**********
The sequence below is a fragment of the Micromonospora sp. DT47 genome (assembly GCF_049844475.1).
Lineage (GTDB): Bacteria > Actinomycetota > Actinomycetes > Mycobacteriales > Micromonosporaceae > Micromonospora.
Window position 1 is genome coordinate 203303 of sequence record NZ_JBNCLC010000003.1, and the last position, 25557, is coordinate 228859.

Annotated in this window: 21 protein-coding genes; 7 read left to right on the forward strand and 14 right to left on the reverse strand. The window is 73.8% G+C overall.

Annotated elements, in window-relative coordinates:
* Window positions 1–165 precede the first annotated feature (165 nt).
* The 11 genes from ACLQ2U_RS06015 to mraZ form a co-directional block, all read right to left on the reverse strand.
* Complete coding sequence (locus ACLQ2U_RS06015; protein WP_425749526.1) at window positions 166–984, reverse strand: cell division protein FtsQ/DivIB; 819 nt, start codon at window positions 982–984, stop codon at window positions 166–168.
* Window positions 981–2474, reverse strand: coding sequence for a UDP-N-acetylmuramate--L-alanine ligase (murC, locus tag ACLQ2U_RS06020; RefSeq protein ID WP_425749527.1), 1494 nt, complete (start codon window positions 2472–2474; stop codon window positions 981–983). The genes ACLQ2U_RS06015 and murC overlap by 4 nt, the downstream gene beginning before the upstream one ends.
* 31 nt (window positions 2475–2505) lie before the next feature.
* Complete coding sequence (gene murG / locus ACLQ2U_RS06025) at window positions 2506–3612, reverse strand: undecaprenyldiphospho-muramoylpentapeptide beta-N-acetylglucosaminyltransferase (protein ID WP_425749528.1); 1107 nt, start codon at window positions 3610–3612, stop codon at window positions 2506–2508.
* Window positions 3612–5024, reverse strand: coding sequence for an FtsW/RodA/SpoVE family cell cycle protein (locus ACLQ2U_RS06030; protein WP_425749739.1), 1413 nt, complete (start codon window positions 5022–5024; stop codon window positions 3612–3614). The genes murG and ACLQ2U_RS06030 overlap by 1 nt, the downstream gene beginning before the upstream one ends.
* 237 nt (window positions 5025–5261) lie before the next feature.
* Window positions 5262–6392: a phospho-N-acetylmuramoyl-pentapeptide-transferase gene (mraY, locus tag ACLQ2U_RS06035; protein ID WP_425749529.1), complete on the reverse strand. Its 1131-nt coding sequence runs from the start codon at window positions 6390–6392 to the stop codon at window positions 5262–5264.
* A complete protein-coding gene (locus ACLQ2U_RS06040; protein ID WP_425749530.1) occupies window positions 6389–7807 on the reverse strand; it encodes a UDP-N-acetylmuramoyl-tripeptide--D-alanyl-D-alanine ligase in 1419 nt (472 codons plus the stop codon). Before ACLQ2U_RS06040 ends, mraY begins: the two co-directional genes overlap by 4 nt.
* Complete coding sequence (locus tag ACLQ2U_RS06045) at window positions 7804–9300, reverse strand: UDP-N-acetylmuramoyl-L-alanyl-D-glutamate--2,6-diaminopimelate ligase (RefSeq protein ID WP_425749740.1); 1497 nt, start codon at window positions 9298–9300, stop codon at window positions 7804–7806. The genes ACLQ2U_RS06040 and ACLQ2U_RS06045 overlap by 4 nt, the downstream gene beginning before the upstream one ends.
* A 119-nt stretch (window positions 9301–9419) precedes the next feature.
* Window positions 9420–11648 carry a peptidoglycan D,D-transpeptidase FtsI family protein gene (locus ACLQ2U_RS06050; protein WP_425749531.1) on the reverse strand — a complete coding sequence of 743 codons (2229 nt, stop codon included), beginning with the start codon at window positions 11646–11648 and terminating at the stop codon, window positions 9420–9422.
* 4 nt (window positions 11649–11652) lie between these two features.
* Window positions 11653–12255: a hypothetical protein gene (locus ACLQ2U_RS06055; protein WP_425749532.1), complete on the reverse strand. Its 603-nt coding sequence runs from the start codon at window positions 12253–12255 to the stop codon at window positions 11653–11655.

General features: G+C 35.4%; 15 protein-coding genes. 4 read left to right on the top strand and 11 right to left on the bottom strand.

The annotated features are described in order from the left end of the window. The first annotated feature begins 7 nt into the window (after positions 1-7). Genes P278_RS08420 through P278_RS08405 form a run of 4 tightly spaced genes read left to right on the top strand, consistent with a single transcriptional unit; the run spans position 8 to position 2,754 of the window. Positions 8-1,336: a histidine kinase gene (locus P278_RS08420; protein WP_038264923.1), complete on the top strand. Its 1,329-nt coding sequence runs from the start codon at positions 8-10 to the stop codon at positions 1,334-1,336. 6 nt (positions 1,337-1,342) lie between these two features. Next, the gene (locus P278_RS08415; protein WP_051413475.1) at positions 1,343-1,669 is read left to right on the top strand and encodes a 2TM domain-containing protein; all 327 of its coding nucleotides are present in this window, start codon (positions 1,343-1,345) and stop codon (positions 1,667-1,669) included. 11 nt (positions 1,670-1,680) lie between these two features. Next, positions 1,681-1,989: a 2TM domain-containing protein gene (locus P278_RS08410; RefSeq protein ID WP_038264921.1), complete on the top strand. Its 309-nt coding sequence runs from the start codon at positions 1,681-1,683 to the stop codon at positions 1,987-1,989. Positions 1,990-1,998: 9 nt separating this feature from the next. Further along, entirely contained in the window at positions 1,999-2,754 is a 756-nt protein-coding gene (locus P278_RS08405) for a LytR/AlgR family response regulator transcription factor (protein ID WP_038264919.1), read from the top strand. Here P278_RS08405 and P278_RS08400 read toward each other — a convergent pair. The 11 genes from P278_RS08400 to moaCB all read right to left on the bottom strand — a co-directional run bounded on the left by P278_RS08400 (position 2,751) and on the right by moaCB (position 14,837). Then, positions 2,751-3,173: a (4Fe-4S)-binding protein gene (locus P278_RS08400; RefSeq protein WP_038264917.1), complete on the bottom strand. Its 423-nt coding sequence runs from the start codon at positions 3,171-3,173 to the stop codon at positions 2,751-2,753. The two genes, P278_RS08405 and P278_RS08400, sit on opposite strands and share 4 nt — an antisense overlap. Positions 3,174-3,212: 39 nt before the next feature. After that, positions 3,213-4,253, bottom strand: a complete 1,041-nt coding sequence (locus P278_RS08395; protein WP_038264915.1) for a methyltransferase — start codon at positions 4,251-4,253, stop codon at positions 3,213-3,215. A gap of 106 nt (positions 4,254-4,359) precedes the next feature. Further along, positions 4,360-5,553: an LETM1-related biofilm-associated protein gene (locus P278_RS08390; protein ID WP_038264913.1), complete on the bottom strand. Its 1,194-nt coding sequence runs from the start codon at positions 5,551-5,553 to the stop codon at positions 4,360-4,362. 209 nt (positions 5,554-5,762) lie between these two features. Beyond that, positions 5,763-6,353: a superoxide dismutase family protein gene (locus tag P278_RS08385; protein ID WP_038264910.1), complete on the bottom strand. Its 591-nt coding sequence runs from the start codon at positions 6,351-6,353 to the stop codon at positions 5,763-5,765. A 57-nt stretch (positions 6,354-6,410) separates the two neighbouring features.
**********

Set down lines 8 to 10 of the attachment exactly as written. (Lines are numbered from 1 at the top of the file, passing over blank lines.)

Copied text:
* Complete coding sequence (locus ACLQ2U_RS06015; protein WP_425749526.1) at window positions 166–984, reverse strand: cell division protein FtsQ/DivIB; 819 nt, start codon at window positions 982–984, stop codon at window positions 166–168.
* Window positions 981–2474, reverse strand: coding sequence for a UDP-N-acetylmuramate--L-alanine ligase (murC, locus tag ACLQ2U_RS06020; RefSeq protein ID WP_425749527.1), 1494 nt, complete (start codon window positions 2472–2474; stop codon window positions 981–983). The genes ACLQ2U_RS06015 and murC overlap by 4 nt, the downstream gene beginning before the upstream one ends.
* 31 nt (window positions 2475–2505) lie before the next feature.